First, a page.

Scott Moore of Galaxy Comics in Saginaw, MI, saw Steve Bennett's column (see 'Confessions of a Comic Book Guy -- Licensed to Steal?') and Joe Field's comments about speculators (see 'Joe Field of Flying Colors on Managing Speculation'), and adds his own observations:


Just a couple of thoughts:


In regard to 'Confessions of a Comic Book Guy', I agree with his statements on all of the late books lately and I've actually had NEW people in the store looking for the Anita Blake book... several times each.  I am forced to wonder if they will still be looking for it in another month.  I also thought the same thing about the Wildstorm books when I saw them in Previews.  I thought, 'Aren't these the same books nobody bought the first two or three times around?'  And yet I ordered 10 of each just to get one alternate cover.  I have only three or four people that bought the books last time (which is maybe one of the reasons they didn't last) but they may pick up the new series again; they are #1s which sell a little better than average; and I have a couple guys that like the alternate covers so I can recoup some money there.  I still don't expect them to last more than four-to-five issues.


Maybe I should stop saying that though... Ultimate Spider-Man, She-Hulk and Spider-Girl come to mind...


I can see no reason, and I've tried, NO REASON Ultimate Wolverine vs. Hulk #3 took nine months to finish.  Same with Civil War #4 being late.  I'm sure Marvel has an excuse for both books being late but since they are the biggest publisher in the US and they've been around for 60+ years you'd think they would have the bugs worked out of the system by now.  Especially since (as far as I can recall) books in the 1980s and 1990s NEVER used to be late.  Amazing Spider-Man, Uncanny X-Men, Punisher, Avengers... they came out every single month and many twice a month in the summer!  Maybe there was a fill-in issue here and there, but there was a book every month.  Marvel has picked up on the fact that consumers will still buy the title no matter when it comes out so really, why try harder?  As much as I love Kevin Smith and the Black Cat I would have loved to see that series finish with sales under 10,000 just to send a message.  Unfortunately the message we are sending, myself included, is 'We'll complain a lot but we will still just buy the same number of books.'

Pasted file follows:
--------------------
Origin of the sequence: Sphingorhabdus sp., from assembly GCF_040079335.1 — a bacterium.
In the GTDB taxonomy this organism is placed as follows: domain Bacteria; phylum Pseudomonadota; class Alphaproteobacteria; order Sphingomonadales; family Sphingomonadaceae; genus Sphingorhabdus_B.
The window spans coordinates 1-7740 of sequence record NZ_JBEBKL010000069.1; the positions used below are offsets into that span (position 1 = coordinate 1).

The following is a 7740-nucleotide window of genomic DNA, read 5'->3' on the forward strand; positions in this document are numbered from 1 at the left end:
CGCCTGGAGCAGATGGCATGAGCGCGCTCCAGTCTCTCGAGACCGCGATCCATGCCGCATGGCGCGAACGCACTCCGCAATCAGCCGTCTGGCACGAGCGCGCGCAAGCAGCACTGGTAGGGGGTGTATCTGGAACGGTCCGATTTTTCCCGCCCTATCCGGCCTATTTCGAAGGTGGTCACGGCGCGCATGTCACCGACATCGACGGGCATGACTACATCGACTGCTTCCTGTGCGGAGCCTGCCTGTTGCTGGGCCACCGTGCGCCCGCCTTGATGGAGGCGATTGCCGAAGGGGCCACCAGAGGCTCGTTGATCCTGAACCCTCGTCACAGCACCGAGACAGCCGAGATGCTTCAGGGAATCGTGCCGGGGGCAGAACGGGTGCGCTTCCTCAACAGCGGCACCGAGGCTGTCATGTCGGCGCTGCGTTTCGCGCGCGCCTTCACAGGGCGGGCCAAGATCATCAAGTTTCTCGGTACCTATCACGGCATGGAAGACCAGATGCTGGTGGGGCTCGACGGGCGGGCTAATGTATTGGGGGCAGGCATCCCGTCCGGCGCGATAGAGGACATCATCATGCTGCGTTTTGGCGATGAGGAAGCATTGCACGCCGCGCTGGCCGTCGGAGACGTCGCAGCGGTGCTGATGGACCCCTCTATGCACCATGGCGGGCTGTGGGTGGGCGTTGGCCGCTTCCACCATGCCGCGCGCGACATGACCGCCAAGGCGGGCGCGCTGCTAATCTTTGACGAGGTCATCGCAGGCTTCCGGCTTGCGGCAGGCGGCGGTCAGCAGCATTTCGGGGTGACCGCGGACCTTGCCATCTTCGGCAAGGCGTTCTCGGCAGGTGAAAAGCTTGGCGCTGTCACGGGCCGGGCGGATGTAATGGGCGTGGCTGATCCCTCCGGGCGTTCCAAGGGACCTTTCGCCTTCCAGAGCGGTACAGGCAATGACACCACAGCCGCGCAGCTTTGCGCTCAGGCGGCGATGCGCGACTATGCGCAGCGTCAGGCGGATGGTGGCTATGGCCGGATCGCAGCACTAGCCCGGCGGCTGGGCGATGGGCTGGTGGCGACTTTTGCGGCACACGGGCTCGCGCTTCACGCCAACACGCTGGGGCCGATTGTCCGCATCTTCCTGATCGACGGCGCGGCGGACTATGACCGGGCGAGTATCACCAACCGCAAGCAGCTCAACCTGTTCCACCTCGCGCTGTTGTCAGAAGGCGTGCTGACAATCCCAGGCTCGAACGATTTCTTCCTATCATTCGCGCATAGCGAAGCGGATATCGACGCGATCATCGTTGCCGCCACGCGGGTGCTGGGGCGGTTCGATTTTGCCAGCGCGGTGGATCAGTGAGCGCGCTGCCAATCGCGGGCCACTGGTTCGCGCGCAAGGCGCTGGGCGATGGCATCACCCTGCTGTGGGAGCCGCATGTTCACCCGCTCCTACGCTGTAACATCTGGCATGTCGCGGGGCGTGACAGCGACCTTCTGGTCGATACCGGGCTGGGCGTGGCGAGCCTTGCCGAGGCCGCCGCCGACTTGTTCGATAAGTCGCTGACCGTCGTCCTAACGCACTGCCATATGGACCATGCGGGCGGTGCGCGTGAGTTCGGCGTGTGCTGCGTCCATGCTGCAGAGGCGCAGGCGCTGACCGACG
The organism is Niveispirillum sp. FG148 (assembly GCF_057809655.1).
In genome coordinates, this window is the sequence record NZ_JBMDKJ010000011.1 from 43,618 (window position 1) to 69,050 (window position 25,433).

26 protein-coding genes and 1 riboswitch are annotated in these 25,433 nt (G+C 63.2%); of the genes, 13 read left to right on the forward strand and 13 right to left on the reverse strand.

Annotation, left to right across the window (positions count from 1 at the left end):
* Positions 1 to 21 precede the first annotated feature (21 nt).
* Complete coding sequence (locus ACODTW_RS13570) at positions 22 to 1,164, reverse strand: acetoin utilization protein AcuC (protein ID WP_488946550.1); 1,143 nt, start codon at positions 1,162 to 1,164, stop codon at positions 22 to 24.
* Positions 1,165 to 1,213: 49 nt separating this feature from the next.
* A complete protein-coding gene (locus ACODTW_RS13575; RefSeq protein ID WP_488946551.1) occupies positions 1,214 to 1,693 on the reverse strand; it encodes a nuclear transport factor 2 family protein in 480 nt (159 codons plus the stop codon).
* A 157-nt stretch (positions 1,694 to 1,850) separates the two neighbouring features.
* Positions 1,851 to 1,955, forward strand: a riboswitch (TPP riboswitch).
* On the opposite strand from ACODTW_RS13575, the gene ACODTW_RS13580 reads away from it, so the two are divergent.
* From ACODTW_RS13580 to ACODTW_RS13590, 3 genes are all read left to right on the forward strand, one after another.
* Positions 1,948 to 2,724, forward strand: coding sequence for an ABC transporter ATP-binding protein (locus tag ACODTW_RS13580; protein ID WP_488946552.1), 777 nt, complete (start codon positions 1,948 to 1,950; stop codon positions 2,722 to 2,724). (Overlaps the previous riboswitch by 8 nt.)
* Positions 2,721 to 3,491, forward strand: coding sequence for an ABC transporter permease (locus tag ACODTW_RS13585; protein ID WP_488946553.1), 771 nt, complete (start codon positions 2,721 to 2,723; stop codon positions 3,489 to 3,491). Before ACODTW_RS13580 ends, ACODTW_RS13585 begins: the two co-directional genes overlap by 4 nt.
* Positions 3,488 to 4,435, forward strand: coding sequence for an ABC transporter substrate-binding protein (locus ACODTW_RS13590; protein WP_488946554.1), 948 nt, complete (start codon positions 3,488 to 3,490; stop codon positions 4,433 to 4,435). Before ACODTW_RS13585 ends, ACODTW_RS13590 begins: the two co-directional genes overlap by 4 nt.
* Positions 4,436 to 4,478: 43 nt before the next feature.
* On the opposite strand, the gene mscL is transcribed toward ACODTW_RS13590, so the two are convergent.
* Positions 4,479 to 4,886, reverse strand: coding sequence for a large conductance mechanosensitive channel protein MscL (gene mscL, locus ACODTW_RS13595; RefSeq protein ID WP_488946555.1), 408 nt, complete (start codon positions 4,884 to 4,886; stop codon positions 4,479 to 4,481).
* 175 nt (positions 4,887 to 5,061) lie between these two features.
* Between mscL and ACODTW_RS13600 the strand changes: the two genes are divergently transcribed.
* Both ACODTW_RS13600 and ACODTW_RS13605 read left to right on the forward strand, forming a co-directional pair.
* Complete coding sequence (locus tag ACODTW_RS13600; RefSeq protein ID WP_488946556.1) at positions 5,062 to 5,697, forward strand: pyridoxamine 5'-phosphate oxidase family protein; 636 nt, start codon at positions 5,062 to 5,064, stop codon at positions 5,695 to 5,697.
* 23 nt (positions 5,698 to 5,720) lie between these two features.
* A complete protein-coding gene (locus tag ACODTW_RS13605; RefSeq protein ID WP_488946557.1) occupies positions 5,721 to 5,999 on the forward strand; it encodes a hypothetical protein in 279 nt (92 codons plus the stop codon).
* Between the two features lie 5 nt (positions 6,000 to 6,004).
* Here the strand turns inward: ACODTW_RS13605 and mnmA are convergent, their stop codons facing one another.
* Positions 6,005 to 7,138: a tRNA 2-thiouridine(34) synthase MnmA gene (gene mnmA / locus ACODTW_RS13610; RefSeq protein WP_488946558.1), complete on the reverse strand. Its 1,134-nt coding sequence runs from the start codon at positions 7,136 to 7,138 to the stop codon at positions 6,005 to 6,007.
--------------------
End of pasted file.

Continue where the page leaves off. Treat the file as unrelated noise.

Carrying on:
Talking about 'Joe Field of Flying Colors on Managing Speculation,' I have a limit in my store as well: two copies of an issue unless you preordered more.  The exceptions are books with multiple covers.  I let people buy one of each cover for books like Red Sonja.  It's not that I don't want these customer's money, it's just that it annoys me to no end when someone comes in two months after a book comes out and wants to by all of my copies of whatever is hot (Marvel Knights Spider-Man #1 for example).  Where were you four months ago when I ordered this book?  I order what I think I can normally sell and if someone comes in that I've never seen before and buys up all of an issue he's taking that issue away from my regulars.  Not on my watch, mister!  If this person came in more than once and actually became a regular I may be more flexible, but if it's someone I've never seen before and then don't see again, what am I really out by not selling to him?  I offer to reorder the issue for him (which they never want me to do) and if the title is sold out at Diamond it just reinforces the fact that I don't want this guy to buy all I have left.


The opinions expressed in this Talk Back article are solely those of the writer, and do not necessarily reflect the views of the editorial staff of